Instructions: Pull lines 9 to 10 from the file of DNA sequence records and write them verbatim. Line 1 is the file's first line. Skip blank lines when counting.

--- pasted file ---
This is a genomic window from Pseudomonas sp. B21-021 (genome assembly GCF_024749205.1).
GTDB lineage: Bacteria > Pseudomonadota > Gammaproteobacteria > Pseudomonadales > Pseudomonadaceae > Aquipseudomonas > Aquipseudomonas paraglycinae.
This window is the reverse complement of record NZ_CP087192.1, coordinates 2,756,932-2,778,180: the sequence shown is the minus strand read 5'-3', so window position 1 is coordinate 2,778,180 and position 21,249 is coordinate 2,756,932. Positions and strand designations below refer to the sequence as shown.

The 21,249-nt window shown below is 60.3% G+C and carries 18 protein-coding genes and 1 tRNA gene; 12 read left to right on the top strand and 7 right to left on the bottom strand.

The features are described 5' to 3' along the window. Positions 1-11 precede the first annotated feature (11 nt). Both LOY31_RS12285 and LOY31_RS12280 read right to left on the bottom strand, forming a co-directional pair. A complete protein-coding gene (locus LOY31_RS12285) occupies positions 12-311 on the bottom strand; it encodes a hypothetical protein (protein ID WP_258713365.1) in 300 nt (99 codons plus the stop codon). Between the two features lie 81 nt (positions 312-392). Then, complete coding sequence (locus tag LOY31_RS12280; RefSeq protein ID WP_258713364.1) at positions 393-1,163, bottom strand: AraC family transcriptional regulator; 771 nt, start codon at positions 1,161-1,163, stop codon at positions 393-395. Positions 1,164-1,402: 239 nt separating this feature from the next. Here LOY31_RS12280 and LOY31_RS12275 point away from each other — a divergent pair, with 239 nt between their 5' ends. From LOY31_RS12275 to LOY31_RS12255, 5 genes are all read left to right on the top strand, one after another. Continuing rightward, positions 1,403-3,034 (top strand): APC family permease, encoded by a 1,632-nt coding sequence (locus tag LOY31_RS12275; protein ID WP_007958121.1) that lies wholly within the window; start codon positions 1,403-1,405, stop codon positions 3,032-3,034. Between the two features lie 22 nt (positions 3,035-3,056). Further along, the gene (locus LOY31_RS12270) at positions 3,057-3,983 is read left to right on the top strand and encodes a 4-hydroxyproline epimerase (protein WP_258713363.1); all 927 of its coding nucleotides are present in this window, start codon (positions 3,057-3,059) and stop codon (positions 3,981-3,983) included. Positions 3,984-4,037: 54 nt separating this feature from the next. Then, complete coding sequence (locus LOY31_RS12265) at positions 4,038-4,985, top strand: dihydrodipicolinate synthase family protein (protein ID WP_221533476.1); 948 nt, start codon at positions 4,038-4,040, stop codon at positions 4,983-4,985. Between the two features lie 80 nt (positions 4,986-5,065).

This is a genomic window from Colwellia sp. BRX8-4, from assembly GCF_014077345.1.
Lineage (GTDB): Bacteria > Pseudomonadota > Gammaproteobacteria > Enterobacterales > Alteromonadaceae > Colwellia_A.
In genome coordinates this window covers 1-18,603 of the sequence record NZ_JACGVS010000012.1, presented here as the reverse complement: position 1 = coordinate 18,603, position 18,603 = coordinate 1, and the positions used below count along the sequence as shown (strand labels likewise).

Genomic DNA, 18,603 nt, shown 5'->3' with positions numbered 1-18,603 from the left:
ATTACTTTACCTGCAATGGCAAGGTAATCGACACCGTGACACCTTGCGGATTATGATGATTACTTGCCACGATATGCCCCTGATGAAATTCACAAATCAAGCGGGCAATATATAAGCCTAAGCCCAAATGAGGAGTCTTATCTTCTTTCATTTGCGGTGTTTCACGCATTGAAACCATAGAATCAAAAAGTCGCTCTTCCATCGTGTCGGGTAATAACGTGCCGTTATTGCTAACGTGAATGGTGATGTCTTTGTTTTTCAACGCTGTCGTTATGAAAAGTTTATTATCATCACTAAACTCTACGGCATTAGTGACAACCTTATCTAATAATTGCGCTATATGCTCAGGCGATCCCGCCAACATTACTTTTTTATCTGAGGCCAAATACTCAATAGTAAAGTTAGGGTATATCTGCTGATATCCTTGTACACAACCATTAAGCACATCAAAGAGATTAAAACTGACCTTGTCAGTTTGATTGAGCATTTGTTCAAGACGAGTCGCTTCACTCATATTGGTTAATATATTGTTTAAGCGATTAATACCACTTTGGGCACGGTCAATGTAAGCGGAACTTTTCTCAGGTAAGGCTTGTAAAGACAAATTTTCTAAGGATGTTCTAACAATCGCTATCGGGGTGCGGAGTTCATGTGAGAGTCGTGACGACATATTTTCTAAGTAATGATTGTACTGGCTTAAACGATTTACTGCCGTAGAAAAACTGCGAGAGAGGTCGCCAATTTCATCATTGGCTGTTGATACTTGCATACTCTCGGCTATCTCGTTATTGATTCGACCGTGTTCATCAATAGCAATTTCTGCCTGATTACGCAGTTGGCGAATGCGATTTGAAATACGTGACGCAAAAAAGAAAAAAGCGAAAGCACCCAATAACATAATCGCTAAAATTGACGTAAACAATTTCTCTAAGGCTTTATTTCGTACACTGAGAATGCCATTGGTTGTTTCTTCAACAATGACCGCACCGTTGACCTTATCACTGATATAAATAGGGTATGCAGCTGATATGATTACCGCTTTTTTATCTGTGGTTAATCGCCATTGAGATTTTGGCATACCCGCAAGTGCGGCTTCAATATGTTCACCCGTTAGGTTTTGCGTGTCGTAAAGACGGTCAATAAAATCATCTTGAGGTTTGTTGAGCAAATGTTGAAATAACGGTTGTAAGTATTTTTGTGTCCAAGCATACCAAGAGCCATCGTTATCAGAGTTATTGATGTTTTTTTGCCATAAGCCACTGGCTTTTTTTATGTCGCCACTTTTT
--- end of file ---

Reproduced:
Genomic DNA, 18,603 nt, shown 5'->3' with positions numbered 1-18,603 from the left:
ATTACTTTACCTGCAATGGCAAGGTAATCGACACCGTGACACCTTGCGGATTATGATGATTACTTGCCACGATATGCCCCTGATGAAATTCACAAATCAAGCGGGCAATATATAAGCCTAAGCCCAAATGAGGAGTCTTATCTTCTTTCATTTGCGGTGTTTCACGCATTGAAACCATAGAATCAAAAAGTCGCTCTTCCATCGTGTCGGGTAATAACGTGCCGTTATTGCTAACGTGAATGGTGATGTCTTTGTTTTTCAACGCTGTCGTTATGAAAAGTTTATTATCATCACTAAACTCTACGGCATTAGTGACAACCTTATCTAATAATTGCGCTATATGCTCAGGCGATCCCGCCAACATTACTTTTTTATCTGAGGCCAAATACTCAATAGTAAAGTTAGGGTATATCTGCTGATATCCTTGTACACAACCATTAAGCACATCAAAGAGATTAAAACTGACCTTGTCAGTTTGATTGAGCATTTGTTCAAGACGAGTCGCTTCACTCATATTGGTTAATATATTGTTTAAGCGATTAATACCACTTTGGGCACGGTCAATGTAAGCGGAACTTTTCTCAGGTAAGGCTTGTAAAGACAAATTTTCTAAGGATGTTCTAACAATCGCTATCGGGGTGCGGAGTTCATGTGAGAGTCGTGACGACATATTTTCTAAGTAATGATTGTACTGGCTTAAACGATTTACTGCCGTAGAAAAACTGCGAGAGAGGTCGCCAATTTCATCATTGGCTGTTGATACTTGCATACTCTCGGCTATCTCGTTATTGATTCGACCGTGTTCATCAATAGCAATTTCTGCCTGATTACGCAGTTGGCGAATGCGATTTGAAATACGTGACGCAAAAAAGAAAAAAGCGAAAGCACCCAATAACATAATCGCTAAAATTGACGTAAACAATTTCTCTAAGGCTTTATTTCGTACACTGAGAATGCCATTGGTTGTTTCTTCAACAATGACCGCACCGTTGACCTTATCACTGATATAAATAGGGTATGCAGCTGATATGATTACCGCTTTTTTATCTGTGGTTAATCGCCATTGAGATTTTGGCATACCCGCAAGTGCGGCTTCAATATGTTCACCCGTTAGGTTTTGCGTGTCGTAAAGACGGTCAATAAAATCATCTTGAGGTTTGTTGAGCAAATGTTGAAATAACGGTTGTAAGTATTTTTGTGTCCAAGCATACCAAGAGCCATCGTTATCAGAGTTATTGATGTTTTTTTGCCATAAGCCACTGGCTTTTTTTATGTCGCCACTTTTT